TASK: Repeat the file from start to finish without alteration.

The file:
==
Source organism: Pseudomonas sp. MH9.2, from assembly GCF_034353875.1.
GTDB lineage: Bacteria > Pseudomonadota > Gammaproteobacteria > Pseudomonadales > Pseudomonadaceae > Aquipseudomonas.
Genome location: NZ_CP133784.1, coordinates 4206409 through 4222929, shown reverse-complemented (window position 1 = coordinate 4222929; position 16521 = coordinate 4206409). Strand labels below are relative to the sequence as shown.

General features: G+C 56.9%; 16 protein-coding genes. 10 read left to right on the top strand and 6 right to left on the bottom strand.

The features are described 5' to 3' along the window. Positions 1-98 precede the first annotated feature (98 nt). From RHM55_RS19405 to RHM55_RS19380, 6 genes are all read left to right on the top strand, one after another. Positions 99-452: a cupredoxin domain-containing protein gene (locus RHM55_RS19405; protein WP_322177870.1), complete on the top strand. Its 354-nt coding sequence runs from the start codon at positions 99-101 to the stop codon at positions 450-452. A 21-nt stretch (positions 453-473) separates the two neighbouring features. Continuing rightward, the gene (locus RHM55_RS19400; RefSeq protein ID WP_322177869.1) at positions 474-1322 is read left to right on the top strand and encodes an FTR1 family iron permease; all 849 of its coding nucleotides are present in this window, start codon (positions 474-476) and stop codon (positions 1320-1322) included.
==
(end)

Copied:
Source organism: Pseudomonas sp. MH9.2, from assembly GCF_034353875.1.
GTDB lineage: Bacteria > Pseudomonadota > Gammaproteobacteria > Pseudomonadales > Pseudomonadaceae > Aquipseudomonas.
Genome location: NZ_CP133784.1, coordinates 4206409 through 4222929, shown reverse-complemented (window position 1 = coordinate 4222929; position 16521 = coordinate 4206409). Strand labels below are relative to the sequence as shown.

General features: G+C 56.9%; 16 protein-coding genes. 10 read left to right on the top strand and 6 right to left on the bottom strand.

The features are described 5' to 3' along the window. Positions 1-98 precede the first annotated feature (98 nt). From RHM55_RS19405 to RHM55_RS19380, 6 genes are all read left to right on the top strand, one after another. Positions 99-452: a cupredoxin domain-containing protein gene (locus RHM55_RS19405; protein WP_322177870.1), complete on the top strand. Its 354-nt coding sequence runs from the start codon at positions 99-101 to the stop codon at positions 450-452. A 21-nt stretch (positions 453-473) separates the two neighbouring features. Continuing rightward, the gene (locus RHM55_RS19400; RefSeq protein ID WP_322177869.1) at positions 474-1322 is read left to right on the top strand and encodes an FTR1 family iron permease; all 849 of its coding nucleotides are present in this window, start codon (positions 474-476) and stop codon (positions 1320-1322) included.